Why the Rich Get Richer [Again]

This post reveals why the rich get richer (even during a pandemic), the dangers of wealth disparity, and how I’m using this knowledge.

Why the Rich Get Richer (Again)

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The Covid-19 pandemic threw the United States economy for a loop, just like it did for the global economy. Many factors contributed to job losses like sickness, death, and the rise and fall of entire industries. For much of our country, this led to pay cuts, unemployment, loss of benefits, and reliance on governmental aid. But for the lucky part of society with office work or in essential industries, life went on as usual or switched to the virtual world.

While there were clearly people who lost out financially during the coronavirus pandemic last year, there were some who had startling increases in wealth as well. A recent article from MSN spelled it out plainly: “US wealth grew by $19 trillion during the pandemic.”  

Economists Nancy Vanden Houten and Gregory Daco concluded 3 things about the wealth changes: 

  • Almost all the gains came from existing assets
  • The top 1% had their wealth increase 23%
  • The bottom quartile had their wealth increase only 2.5%

How did this happen? There are a few things at play here that are specific to the pandemic, but also a number of constant factors in our society that favor rich people. I’d like to discuss a few of these below.

Here are some of the important factors that favor the rich:

  • Compound interest from real estate and stocks
  • Our credit system
  • Familial insurance

Compound interest: Assets birth more assets

I love quoting Einstein, who famously said that “compound interest is the eighth wonder of the world.” But compound interest doesn’t work on a bank account that has nothing in it.

Basically: you need assets to make more assets.  

Unfortunately, more than half of U.S. households have either no savings or only 3 months of emergency savings. It’s incredibly difficult to get ahead when a single flat tire or health care bill can wipe out your entire bank account. 

In contrast, the more money you have in the bank, the easier it is to take advantage of all the wonders of investment. 

For example, let’s say you’re lucky enough to save $1 million in your brokerage accounts and have it invested in the stock market.

In an average year, you’ll make $80,000 (8%) via passive growth of your stocks. That’s over $10,000 more than the average American income in 2019. The next year, you’ll make $86,400 due to compounding. The next year you’ll make around $93,000, and so on. Once the asset snowball starts growing, it’s truly powerful.

Below, let’s take a quick look at the two major forms of asset accumulation for the rich: real estate and stocks. These two asset classes have gone crazy during the pandemic and brought increased riches to wealthy families.

Real Estate

If you’ve been looking for a new home or if you’re into real estate investment like me, you may have noticed a strange phenomenon during the pandemic: home prices skyrocketed. In fact, data shows home prices in the US increased a massive 18% in 2020. I’ve discussed the reasons for this before, and my views are roughly in line with the professionals on this (supply and demand).

It stands to reason that a big part of the massive increase in wealth of the top 1% during the pandemic is from real estate.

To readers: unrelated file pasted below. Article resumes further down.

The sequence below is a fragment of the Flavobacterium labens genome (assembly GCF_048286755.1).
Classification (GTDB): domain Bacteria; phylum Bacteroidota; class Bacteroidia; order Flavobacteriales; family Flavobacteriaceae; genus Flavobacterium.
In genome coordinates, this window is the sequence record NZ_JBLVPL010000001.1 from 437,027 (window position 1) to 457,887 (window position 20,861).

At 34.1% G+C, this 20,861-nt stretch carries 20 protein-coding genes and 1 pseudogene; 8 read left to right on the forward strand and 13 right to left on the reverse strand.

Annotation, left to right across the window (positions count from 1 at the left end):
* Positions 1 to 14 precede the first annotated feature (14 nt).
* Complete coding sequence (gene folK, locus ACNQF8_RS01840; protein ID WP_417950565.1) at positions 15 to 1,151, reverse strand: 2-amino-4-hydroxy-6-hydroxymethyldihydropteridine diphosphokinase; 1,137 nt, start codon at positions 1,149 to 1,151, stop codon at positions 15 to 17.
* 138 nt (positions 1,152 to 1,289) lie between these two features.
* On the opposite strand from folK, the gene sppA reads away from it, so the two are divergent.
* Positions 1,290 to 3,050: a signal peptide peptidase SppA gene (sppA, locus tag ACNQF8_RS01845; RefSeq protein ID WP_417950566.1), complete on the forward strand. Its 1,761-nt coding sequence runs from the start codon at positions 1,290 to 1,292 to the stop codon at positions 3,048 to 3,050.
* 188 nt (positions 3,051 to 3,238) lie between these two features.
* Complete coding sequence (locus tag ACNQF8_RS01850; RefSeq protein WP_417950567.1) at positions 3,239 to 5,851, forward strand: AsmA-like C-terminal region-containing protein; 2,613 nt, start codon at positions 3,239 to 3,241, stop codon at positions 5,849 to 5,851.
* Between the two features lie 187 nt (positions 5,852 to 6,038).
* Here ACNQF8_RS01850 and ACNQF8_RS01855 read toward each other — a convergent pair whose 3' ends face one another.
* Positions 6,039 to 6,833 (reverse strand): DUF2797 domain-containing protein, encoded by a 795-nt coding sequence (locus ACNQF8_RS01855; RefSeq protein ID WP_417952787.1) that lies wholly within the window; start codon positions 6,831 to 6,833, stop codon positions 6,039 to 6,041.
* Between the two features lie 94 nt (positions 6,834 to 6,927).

After all, we know that the truly wealthy traditionally hold the majority of their wealth in business and real estate:

VisualCapitalist.com

While it’s not immediately obvious that compound interest affects real estate, I believe it does. The truly savvy owners of real estate utilize the equity in their homes to make more money.

Just as I purchased the majority of my real estate portfolio with a HELOC, the rich are able to tap the equity in their real estate to invest. This leads to compounding over time just as it does with stocks.  

Stocks

If you were lucky enough to have stocks invested during the pandemic (and didn’t sell at the bottom), you’ve also done really well.  

Dow Jones Industrial average from 2017-2021 (Google Finance)

Over the last 5 years, the Dow Jones Industrial Average rose 92%. From March 2020, which was the depths of the Covid-19 induced bear market, stocks have risen a startling 85%.  

Compound interest and growth from the stock market has been a huge wealth magnifier for the rich during the pandemic. 

But to take advantage of a rising market, you need assets that are already invested in the market. You also need free cash to withstand downturns in the economy (so you don’t sell stocks when the market is low).  

If you have enough assets, you can even pump more cash into the market when it’s low, magnifying the effect of the rebound on your portfolio.  

Our credit system

Lending standards, credit ratings, and our credit system overall are also big factors that help the rich get richer.

I’ve previously done a deep dive into the way the credit rating system works in the US: The Fastest Way to Improve Your Credit Score

When you look at the way all these elements interact, it’s clear to see how this favors the rich.  

You get the best credit score if you have:

  • On time payments
  • Lots of available credit (while only using a small amount)
  • A long history of credit
  • A good mix of long term and short term credit
  • Not too many recent credit checks

All of these factors are easier to achieve if you already have wealth.

The ramifications of a low credit score are severe. If you have a low score, it costs you much more money to access credit. Everything from a car loan to a mortgage will be much more expensive. This can make it even harder to have the disposable income to save money and build better credit.

The creditors will claim that the credit score is an accurate way of evaluating the riskiness of lending. They’re probably right. But that doesn’t change the fact that it’s a system that favors the wealthy.

Familial insurance

Finally, the rich have enough money to provide their kids with a special form of insurance: Familial Insurance.